GOAL 2017: Global shrimp production review and forecast

James L. Anderson, Ph.D. Diego Valderrama, Ph.D. Darryl E. Jory, Ph.D.

Shrimp producer surveys generate forecast of 4.82 MMT by 2019

shrimp production
Farmed shrimp production continues to expand and span the entire world. Photo by Darryl Jory.

 

The Global Aquaculture Alliance’s GOAL (Global Outlook for Aquaculture Leadership) 2017 survey of shrimp production trends polled industry participants in Asia/Oceania (43 responses), Latin America (38 responses) and Africa (two responses). Fig. 1 summarizes the production estimates for global production from 2009 to 2019, which combines data from the United Nations Food and Agriculture Organization (FAO) and the 2010-2017 GOAL surveys.

Respondents in the GOAL surveys reported substantial production declines in China, Thailand, Indonesia and Mexico in 2013, following declining harvests in China, Thailand and Vietnam in 2012 related primarily to outbreaks of Early Mortality Syndrome (EMS) that emerged initially in China in 2009.

Surging shrimp prices in international markets during 2013 were consistent with industry expectations of declining production. Nevertheless, FAO data do not reveal any major impact of diseases in Chinese production from 2009 to 2013; on the contrary, China is reported by FAO to have increased production from 1.3 to 1.7 million metric tons (MMT) in this period, growing further to 1.9 MMT by 2015.

In Mexico, FAO reported a 20 percent increase in 2013 even though production had contracted by one half following a major EMS outbreak, according to industry reports.

Given these discrepancies, 2009 data in Fig. 1 were obtained from FAO (2017); 2010 to 2015 data correspond to a mix of FAO and GOAL survey (2011 to 2015) estimates whereas 2016 to 2019 data were obtained from the GOAL 2017 survey. Discrepancies between FAO data and industry reports may narrow in the future as national governments and FAO jointly revise their production statistics.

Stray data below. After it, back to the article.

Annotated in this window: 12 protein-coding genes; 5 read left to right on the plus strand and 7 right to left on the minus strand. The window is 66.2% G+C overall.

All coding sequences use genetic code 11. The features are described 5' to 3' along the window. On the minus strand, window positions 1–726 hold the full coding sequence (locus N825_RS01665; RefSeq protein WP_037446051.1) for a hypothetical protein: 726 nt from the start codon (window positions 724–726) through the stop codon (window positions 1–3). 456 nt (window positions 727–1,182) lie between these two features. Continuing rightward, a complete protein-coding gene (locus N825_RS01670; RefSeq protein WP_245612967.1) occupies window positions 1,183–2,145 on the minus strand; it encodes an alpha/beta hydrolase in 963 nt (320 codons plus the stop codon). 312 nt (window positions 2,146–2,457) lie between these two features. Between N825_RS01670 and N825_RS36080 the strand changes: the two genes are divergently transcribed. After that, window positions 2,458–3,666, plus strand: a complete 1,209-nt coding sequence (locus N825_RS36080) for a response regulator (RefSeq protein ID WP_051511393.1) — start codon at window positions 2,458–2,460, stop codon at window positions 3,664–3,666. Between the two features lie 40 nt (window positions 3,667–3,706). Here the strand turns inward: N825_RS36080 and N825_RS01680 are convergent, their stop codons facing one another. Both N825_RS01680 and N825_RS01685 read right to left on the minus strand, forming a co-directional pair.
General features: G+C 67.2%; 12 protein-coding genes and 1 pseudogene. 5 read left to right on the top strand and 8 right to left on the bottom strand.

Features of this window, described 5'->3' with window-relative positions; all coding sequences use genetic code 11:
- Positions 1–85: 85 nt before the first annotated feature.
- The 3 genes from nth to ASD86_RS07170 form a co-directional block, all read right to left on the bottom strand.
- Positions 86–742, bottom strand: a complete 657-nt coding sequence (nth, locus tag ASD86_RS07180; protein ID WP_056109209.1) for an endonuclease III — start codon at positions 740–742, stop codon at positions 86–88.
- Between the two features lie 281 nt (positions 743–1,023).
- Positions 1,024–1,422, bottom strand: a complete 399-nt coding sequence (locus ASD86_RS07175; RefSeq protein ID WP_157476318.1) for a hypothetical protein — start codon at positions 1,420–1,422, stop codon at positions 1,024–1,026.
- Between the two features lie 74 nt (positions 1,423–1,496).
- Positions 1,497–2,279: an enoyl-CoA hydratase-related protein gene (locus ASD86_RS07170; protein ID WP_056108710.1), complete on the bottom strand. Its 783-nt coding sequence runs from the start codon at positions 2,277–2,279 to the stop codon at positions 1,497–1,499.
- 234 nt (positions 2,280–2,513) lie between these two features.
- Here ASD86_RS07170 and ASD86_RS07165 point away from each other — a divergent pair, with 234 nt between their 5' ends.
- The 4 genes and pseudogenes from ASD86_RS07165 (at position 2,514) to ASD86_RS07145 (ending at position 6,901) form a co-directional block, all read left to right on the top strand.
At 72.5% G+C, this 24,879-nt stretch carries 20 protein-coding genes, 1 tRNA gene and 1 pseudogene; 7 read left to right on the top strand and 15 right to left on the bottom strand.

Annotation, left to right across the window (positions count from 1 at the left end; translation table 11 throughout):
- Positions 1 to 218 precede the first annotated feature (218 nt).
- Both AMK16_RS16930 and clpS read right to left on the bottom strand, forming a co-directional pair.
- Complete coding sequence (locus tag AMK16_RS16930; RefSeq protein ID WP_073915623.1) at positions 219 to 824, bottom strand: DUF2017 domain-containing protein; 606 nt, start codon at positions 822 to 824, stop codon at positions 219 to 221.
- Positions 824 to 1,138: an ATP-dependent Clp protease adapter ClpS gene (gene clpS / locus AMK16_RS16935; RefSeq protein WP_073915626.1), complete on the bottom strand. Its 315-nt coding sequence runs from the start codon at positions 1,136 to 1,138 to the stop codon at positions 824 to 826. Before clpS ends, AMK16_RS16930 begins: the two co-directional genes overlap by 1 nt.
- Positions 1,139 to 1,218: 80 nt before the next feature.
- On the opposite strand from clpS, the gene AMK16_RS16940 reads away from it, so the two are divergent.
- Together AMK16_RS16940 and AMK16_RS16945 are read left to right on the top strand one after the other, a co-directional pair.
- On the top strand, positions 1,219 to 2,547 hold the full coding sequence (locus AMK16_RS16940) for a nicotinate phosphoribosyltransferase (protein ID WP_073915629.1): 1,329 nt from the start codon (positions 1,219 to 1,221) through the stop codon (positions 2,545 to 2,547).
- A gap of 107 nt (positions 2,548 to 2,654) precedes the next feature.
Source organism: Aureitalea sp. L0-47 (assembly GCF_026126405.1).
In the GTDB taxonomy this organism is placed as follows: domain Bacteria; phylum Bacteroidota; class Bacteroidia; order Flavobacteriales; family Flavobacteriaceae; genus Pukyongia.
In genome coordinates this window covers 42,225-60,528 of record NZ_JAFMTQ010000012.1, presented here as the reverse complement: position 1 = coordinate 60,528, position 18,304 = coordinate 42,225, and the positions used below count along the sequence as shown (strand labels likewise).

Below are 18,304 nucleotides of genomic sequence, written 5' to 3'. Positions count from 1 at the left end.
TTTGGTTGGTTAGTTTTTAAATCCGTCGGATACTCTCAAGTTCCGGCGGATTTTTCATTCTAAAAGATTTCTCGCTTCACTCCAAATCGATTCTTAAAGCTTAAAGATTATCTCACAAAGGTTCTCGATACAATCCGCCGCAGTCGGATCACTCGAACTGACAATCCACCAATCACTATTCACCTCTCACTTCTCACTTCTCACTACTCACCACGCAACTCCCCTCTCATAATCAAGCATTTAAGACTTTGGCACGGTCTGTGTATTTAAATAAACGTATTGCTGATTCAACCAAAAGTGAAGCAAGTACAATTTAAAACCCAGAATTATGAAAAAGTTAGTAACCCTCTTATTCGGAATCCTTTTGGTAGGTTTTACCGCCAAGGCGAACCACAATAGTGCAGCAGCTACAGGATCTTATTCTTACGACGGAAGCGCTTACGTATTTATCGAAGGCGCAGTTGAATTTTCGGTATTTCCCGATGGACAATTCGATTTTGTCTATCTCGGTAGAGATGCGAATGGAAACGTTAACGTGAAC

shrimp production
Global production of farmed shrimp is expected to reach around 44.82 MMT by 2019, barring a new disease crisis. Photo by Darryl Jory.

According to FAO, global shrimp production reached 4.05 MMT in 2011 and then increased to 4.17 MMT in 2012 (up 3.0 percent), 4.30 MMT in 2013 (up 3.2 percent), 4.68 MMT in 2014 (up 8.8 percent), and 4.88 MMT in 2015 (up 4.2 percent). In contrast, the GOAL surveys suggest that world production contracted from 3.87 MMT in 2012 to 3.49 MMT in 2013 (down 10 percent), strongly bounced back to 4.30 MMT (up 23 percent) in 2014 due to improving harvests in China, Vietnam, and Indonesia along with strong growth in India and Ecuador, to fall once again to 3.99 MMT (down 7 percent) in 2015 due to disease problems in virtually all major countries in Asia (Fig. 1).

A minor recovery was estimated for 2016, which is expected to strengthen through 2019, when global shrimp farming production should reach 4.82 MMT (notice that this is slightly less than the global estimate of 4.88 MMT reported by FAO for 2015). GOAL forecasts rely on the expectation that major disease crises are averted in the near future.

Fig. 1: Shrimp farming production by region. Sources: FAO (2017) for 2009; FAO (2017) & GOAL (2011-2016) for 2010-2015; GOAL (2017) for 2016-2019.

Shrimp production in Asia